Archives: July, 2011

Obama Administration Fights Privacy Act Liability

In February 2004, privacy advocates were put off by a Supreme Court case called Doe v. Chao, in which the Court found that the Privacy Act requires a victim of a government privacy violation to show “actual damages” before receiving any compensation. The Act appeared to provide for $1,000 per violation in statutory damages, but the Court interpreted the legislation to require that actual damages be proven, after which the victim would be entitled to a minimum award of $1,000. (Statutory damages are appropriate in privacy cases against the government because government bureaucrats pay little price themselves when their agency gets fined. A penalty is required to draw oversight and political attention to violations of the law.)

Doe v. Chao was a close call given the statutory language, and the Court chose the outcome that would limit the government’s exposure to Privacy Act liability. Doing so marginally weakened the government’s attentiveness to the already insubstantial protections of the Privacy Act.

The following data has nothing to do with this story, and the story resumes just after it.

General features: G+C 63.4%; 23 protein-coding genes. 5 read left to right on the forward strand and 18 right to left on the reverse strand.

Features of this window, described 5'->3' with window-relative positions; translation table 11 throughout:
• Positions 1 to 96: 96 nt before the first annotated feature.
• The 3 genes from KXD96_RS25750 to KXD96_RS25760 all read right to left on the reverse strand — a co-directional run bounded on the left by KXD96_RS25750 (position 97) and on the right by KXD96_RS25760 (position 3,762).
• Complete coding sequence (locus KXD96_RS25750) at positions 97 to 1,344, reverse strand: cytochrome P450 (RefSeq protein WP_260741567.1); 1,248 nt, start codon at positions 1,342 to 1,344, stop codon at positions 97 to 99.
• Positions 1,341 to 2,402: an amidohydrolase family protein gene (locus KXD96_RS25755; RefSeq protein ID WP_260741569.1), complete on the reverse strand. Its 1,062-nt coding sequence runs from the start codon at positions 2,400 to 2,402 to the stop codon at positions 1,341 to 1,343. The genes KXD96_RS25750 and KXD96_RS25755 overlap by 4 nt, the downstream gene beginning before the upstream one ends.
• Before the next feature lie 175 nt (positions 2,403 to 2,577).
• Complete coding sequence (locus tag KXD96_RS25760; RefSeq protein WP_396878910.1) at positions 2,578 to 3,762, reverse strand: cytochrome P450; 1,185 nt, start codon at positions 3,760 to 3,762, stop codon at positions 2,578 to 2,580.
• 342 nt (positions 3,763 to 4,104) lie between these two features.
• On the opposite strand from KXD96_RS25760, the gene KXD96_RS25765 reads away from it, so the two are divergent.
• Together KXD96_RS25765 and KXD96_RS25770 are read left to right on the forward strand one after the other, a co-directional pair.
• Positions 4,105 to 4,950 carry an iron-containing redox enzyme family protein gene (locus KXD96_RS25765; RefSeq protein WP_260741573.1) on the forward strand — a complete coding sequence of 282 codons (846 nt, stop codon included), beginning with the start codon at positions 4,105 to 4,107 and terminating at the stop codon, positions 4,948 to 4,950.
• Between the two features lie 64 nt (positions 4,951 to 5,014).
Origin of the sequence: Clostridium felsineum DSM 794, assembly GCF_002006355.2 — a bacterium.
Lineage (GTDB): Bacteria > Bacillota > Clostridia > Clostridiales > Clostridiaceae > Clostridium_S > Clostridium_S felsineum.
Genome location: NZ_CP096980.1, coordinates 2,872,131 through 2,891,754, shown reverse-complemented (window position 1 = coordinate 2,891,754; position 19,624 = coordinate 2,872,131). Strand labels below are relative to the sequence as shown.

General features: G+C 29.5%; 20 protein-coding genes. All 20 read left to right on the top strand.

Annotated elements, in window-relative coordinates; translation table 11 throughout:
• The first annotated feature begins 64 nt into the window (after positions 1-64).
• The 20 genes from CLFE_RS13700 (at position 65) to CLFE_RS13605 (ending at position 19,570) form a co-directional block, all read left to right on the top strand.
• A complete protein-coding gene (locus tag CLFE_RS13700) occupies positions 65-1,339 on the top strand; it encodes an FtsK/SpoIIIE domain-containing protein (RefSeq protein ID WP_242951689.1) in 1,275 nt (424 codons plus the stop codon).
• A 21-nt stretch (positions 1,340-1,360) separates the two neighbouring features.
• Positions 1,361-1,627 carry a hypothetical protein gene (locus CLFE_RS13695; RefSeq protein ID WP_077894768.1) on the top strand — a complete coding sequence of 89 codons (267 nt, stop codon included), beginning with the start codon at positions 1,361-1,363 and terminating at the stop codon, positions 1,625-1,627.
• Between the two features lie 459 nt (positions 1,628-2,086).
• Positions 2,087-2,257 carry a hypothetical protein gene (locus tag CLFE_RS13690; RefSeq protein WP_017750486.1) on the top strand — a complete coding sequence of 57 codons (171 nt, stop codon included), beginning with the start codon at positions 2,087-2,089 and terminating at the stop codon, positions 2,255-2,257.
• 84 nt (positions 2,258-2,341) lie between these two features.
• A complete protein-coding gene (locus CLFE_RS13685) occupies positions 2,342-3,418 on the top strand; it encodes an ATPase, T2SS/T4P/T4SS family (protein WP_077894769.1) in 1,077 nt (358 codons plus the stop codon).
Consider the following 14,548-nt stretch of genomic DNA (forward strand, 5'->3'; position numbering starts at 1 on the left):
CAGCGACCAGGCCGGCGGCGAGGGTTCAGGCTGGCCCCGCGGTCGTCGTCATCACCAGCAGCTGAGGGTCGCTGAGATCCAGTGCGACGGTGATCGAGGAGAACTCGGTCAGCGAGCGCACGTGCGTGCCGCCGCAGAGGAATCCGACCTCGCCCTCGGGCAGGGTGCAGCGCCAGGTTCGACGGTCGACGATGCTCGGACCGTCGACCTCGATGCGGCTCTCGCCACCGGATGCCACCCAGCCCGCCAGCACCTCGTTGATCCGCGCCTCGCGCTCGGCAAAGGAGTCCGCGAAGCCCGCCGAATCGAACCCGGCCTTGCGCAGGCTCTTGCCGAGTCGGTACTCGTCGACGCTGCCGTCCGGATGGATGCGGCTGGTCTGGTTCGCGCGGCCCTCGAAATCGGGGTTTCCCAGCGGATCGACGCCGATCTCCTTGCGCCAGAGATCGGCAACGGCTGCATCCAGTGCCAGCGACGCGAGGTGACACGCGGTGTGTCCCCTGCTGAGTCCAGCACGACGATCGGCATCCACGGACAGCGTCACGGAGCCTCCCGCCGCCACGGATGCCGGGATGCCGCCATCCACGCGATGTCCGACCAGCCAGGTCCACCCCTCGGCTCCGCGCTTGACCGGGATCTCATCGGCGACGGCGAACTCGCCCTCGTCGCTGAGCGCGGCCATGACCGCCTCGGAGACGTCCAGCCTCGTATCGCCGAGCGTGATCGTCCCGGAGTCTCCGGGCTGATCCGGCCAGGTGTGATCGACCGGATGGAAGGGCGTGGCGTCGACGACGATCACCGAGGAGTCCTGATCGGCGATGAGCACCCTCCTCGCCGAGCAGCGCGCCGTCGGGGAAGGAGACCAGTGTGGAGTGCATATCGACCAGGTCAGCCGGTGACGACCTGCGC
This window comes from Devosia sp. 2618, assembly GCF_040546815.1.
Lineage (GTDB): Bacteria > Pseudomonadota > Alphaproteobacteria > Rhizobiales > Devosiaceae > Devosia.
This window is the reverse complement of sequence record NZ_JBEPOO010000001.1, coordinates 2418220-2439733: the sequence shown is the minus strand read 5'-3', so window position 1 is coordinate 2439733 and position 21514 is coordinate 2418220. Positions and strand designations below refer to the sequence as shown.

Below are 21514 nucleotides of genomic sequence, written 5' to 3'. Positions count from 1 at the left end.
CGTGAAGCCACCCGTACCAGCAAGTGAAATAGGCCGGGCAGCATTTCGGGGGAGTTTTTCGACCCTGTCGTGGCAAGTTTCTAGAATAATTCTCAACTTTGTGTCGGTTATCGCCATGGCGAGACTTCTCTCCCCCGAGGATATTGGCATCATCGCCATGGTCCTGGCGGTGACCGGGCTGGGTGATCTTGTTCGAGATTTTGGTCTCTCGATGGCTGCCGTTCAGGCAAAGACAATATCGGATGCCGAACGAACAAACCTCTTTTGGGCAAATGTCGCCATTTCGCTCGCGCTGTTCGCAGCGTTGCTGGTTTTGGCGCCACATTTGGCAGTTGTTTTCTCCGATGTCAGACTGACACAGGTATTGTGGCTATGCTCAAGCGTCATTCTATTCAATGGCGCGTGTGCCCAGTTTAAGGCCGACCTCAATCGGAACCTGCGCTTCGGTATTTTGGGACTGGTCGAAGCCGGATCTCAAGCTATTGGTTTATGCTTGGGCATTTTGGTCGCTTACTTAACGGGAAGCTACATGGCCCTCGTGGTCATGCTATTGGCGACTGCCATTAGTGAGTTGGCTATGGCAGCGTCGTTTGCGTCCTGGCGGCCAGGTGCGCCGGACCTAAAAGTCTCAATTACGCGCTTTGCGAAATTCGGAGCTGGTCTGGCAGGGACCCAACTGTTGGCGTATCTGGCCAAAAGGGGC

A companion case to Doe v. Chao has now reached the Supreme Court. FAA v. Cooper, which the highest court recently agreed to hear, involves a victim of a government privacy invasion who alleges “actual damages” based on evidence of mental and emotional distress. Cooper, a recreational pilot who was HIV-positive, had chosen to conceal his health status generally, but revealed it to the Social Security Administration for the purposes of pursuing disability payments. When the SSA revealed that he was HIV-positive to the Department of Transportation, it violated the Privacy Act. Cooper claims in court that he suffered mental and emotional distress at learning of the disclosure of his health status and inferentially his sexual orientation, which he had kept private.

In the Ninth Circuit Court of Appeals and now in the Supreme Court, the Obama Administration has argued that it doesn’t have to pay the victim of this privacy violation because mental and emotional distress do not qualify as “actual damages.” No one disputes that Cooper has to present objective proof of harm as a check on the truth of his claims. But the government isn’t saying that Cooper is faking distress at having his health status and sexual orientation illegally exposed by the government. The government is arguing that the court should limit “actual damages” to economic injury simply because it’s the government being sued.

The doctrine of sovereign immunity holds that the state is generally not subject to lawsuits. The state can make itself liable by a clear statement in legislation that it agrees to be sued. In the Privacy Act, Congress did exactly that: it created a cause of action against the government for Privacy Act violations.